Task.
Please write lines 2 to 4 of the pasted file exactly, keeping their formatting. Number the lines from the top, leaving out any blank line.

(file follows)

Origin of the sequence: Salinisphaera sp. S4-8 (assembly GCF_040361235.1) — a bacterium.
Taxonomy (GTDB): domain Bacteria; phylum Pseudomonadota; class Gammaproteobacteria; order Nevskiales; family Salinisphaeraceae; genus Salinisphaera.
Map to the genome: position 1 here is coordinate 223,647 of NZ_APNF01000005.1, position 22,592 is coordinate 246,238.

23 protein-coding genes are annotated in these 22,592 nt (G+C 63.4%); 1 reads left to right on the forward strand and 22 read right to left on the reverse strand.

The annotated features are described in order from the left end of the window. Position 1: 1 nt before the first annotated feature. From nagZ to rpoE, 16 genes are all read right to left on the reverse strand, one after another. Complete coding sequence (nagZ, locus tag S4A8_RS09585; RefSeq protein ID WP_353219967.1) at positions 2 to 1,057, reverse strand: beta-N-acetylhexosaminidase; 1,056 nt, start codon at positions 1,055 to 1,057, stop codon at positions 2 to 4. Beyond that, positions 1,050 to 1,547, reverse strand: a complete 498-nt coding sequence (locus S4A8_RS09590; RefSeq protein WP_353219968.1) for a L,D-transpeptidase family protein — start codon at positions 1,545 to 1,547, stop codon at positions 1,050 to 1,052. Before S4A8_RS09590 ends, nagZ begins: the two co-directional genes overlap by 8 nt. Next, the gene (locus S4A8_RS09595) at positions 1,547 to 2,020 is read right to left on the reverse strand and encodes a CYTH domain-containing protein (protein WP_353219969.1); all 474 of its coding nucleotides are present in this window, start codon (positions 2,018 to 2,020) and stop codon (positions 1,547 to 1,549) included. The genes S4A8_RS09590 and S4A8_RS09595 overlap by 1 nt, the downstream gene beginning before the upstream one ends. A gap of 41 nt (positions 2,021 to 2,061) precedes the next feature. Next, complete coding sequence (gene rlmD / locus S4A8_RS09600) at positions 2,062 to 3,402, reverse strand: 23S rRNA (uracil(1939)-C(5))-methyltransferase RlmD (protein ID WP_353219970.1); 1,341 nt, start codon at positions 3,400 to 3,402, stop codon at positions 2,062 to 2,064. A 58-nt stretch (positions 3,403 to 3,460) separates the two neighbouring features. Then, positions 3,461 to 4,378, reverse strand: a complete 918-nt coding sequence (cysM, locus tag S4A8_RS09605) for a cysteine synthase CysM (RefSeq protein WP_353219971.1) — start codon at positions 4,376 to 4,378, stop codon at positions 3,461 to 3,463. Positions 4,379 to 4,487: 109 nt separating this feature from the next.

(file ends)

Taxonomy (GTDB): domain Bacteria; phylum Pseudomonadota; class Gammaproteobacteria; order Nevskiales; family Salinisphaeraceae; genus Salinisphaera.
Map to the genome: position 1 here is coordinate 223,647 of NZ_APNF01000005.1, position 22,592 is coordinate 246,238.

23 protein-coding genes are annotated in these 22,592 nt (G+C 63.4%); 1 reads left to right on the forward strand and 22 read right to left on the reverse strand.